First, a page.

Provide a good quality, off-road cycleway which connects safely with the cycleway on the Colney Road and with the track to the UEA, and which meets at least the Transport for London standards of good practice in cycleway design.

A footpath across the site to the roundabout is to be provided, with a small investment this could provide a route for cycling too, thus ‘enhancing’ facilities in the area and reducing conflict between cyclists and the increased number of pedestrians using the whole route at peak time, arising from the car-parking within the site.


Objection 2

Norwich Cycling Campaign objects to the degrading of the visual amenity of a section of the pink pedalway by the present proposals.

In particular:

(i) The removal of trees lining the route with no indication of compensatory planting

(ii) The destruction of a free open view of the existing sports fields with a backdrop of woodland in the vicinity of the river. The proposals will obstruct the view by cars, car parks, a stadium and enclosures and create a view more in keeping with a light industrial development.

(iii) The absence of a scheme for landscaping and planting to alleviate the damage to the views in this sensitive area.

The damage done by these proposals would greatly decrease the attractiveness of this route for all cyclists, and particularly for recreational users. The construction of the car parks and their proposed use by UEA staff is contrary to the UEA travel plan, which seeks a modal shift to sustainable forms of transport. The UEA Travel Plan points to its success in reducing permanent parking spaces from more than 2500 to about 1560 in the period 2002 to 2014 (University of East Anglia Sustainable Traffic Plan 2015-2020 Version 3 January 2016 Para. 1.14)

Part Solution:

  • Relocate the pavilion and parking to a site near Colney Lane and adapt the plan to retain the tree-lined cycleway.
  • Provide a comprehensive programme of landscaping and planting.
  • See also solution to objection 5 below, which applies here.

Objection 3

Norwich Cycling Campaign objects to the change of use of this site by introducing a large number of car parking spaces both at the edge and within the site, creating a large number of vehicle movements with inadequate provision for safe access and circulation of pedestrians and cyclists. It proposes to build 208 spaces for use by the UEA during weekdays which is contrary to the UEA Travel Plan. Additionally there is an increase from 33 to 88 pay and display parking spaces. There is no rationale given for these extra pay and display spaces.

Parking spaces should be placed near the access road, except for people with disabilities, to reduce vehicle movements across the site. There should be no extra parking spaces for commuting as the impact of this will conflict with pedestrians and cyclists using this route especially at busy times.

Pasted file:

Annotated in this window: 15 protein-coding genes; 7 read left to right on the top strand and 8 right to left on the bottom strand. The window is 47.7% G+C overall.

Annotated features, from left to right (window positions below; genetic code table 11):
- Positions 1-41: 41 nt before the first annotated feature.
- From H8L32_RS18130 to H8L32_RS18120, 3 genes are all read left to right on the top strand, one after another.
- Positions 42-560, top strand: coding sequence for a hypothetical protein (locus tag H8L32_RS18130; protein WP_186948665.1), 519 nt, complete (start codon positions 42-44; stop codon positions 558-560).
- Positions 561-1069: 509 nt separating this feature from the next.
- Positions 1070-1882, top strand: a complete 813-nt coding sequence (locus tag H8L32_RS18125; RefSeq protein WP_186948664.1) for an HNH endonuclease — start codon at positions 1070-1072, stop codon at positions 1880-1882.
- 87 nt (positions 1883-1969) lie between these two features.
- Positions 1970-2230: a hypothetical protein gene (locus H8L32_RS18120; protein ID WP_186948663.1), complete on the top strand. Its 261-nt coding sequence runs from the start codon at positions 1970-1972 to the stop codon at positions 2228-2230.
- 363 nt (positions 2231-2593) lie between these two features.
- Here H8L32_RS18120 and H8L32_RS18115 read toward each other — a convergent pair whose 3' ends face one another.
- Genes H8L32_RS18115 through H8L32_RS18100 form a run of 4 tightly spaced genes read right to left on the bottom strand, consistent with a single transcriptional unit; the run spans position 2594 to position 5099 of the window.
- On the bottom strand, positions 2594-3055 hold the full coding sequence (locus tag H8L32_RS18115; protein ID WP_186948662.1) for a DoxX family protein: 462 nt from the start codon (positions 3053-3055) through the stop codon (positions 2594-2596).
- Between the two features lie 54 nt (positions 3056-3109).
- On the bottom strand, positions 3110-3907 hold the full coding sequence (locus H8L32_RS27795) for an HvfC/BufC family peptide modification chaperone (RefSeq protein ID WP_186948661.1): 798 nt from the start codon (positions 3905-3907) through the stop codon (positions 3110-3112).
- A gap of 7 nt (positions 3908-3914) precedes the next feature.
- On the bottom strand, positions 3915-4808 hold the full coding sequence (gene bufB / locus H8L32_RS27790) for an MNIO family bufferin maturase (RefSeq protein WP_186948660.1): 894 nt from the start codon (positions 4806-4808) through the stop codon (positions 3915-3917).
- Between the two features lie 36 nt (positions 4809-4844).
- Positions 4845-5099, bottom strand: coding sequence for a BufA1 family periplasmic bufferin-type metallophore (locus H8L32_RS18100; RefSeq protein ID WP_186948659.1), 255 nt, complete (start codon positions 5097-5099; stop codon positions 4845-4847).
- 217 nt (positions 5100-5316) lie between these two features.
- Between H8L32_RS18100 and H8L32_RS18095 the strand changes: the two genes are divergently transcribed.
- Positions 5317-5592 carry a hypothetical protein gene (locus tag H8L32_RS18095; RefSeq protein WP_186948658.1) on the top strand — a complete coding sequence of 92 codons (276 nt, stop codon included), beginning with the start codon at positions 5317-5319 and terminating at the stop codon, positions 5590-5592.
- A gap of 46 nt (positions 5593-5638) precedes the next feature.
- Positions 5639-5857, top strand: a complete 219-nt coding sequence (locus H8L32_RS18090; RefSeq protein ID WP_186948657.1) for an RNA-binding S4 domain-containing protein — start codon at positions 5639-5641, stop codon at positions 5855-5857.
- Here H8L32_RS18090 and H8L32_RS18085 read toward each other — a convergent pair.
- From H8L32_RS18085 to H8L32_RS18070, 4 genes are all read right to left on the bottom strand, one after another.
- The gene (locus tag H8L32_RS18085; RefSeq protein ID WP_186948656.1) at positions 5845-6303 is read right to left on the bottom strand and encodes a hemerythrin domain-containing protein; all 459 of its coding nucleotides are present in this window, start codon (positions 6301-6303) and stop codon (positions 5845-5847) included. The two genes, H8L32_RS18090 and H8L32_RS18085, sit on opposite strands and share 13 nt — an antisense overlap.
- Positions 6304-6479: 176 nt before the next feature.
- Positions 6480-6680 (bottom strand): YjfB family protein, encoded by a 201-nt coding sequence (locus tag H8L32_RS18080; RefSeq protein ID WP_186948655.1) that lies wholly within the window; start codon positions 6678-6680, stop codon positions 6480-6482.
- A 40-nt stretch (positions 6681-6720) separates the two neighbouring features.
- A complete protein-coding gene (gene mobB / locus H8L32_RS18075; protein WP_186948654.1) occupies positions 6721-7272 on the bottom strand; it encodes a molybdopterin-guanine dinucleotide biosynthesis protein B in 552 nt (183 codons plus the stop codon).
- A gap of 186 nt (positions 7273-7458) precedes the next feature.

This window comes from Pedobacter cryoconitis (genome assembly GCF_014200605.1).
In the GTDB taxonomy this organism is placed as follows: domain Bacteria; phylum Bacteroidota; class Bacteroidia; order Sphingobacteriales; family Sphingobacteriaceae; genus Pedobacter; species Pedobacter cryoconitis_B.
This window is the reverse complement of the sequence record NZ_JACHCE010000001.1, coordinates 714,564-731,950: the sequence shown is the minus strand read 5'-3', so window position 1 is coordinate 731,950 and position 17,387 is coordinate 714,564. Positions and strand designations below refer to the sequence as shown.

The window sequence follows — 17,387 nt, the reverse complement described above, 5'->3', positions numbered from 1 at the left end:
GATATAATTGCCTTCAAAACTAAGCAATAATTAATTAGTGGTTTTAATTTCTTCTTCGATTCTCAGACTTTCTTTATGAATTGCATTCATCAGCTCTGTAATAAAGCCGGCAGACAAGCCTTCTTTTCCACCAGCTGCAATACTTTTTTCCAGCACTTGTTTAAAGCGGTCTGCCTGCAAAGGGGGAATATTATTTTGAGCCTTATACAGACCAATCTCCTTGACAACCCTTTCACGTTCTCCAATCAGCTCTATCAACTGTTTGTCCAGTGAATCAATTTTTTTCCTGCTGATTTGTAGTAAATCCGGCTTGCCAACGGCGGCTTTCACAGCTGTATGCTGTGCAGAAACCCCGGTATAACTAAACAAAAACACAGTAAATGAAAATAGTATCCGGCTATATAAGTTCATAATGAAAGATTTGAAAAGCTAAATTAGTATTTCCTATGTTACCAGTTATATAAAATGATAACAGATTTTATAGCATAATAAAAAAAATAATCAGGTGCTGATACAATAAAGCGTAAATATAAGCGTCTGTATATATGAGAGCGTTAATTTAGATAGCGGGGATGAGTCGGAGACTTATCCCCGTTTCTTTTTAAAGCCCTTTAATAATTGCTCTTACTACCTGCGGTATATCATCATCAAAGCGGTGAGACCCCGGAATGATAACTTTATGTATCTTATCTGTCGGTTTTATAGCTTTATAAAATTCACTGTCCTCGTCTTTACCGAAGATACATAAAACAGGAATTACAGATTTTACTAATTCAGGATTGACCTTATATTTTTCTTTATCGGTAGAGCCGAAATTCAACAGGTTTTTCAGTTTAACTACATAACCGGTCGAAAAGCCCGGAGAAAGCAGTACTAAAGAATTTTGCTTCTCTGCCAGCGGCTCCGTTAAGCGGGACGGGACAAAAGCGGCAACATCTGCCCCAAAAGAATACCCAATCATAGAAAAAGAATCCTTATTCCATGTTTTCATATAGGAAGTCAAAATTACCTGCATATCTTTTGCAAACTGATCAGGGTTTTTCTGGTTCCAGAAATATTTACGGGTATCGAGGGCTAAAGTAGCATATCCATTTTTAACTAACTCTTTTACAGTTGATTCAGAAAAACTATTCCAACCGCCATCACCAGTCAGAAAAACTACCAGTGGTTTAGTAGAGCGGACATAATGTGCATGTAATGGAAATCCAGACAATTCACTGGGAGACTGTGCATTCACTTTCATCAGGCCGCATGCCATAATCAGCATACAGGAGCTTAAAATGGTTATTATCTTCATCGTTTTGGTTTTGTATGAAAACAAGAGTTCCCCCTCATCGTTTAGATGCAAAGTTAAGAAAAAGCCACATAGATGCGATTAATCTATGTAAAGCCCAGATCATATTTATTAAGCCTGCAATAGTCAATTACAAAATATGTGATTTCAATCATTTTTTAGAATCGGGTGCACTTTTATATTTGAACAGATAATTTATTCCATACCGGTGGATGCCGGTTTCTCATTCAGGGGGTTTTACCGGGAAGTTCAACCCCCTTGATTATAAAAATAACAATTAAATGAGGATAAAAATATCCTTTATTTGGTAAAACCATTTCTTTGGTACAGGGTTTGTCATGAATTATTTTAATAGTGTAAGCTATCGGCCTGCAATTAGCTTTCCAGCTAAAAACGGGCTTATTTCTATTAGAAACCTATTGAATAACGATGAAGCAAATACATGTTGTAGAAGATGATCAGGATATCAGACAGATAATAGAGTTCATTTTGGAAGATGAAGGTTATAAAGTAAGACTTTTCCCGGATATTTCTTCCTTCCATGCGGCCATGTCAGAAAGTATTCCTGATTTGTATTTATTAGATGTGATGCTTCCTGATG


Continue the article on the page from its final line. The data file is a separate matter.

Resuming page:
Objection 4

Norwich Cycling Campaign objects to the absence of provision for cyclists in the Colney Lane Site Access Plan, where the cycleway on Colney Road crosses the access road.

In particular:

(i) There is no provision to make motorised vehicle users aware of the Colney Lane cycleway that crosses the junction. Some of the users will be from visiting clubs and not familiar with the junction.

(ii) Motorists, as they enter the access road, will be confronted by cyclists crossing the road from the proposed new cycleway towards the existing one.

Make a complete and segregated two-way cycle path across the whole site and joining Colney Lane with a raised table to alert motorists to Colney Lane cycleway and act as a solution to Objection 1 above. Complete the cycle lane to join up with the bridge over the Yare and give priority to vehicles on the site, to enhance this route and to acknowledge the increase in pedestrian traffic that this development will produce at peak times.


Objection 5

Norwich Cycling Campaign objects to the proposals as being contrary to SNDC’s Site Specific Allocations Plan for Colney which states “as part of the JCS the Yare Valley is identified as a key Green Infrastructure corridor with the aim of improving access to the valley”

The present proposals increase the hazards of access to the valley by non-motorised users, and do irreparable damage to the attractiveness of this part of the Yare Valley as a recreational destination for the general public.

Relocate the stadium, enclosure, and car parking to an area nearer Colney Lane, to a less prominent area and also reducing conflict with walking and cycling routes.

Norwich Cycling Campaign thanks South Norfolk District Council in anticipation of a serious consideration of these objections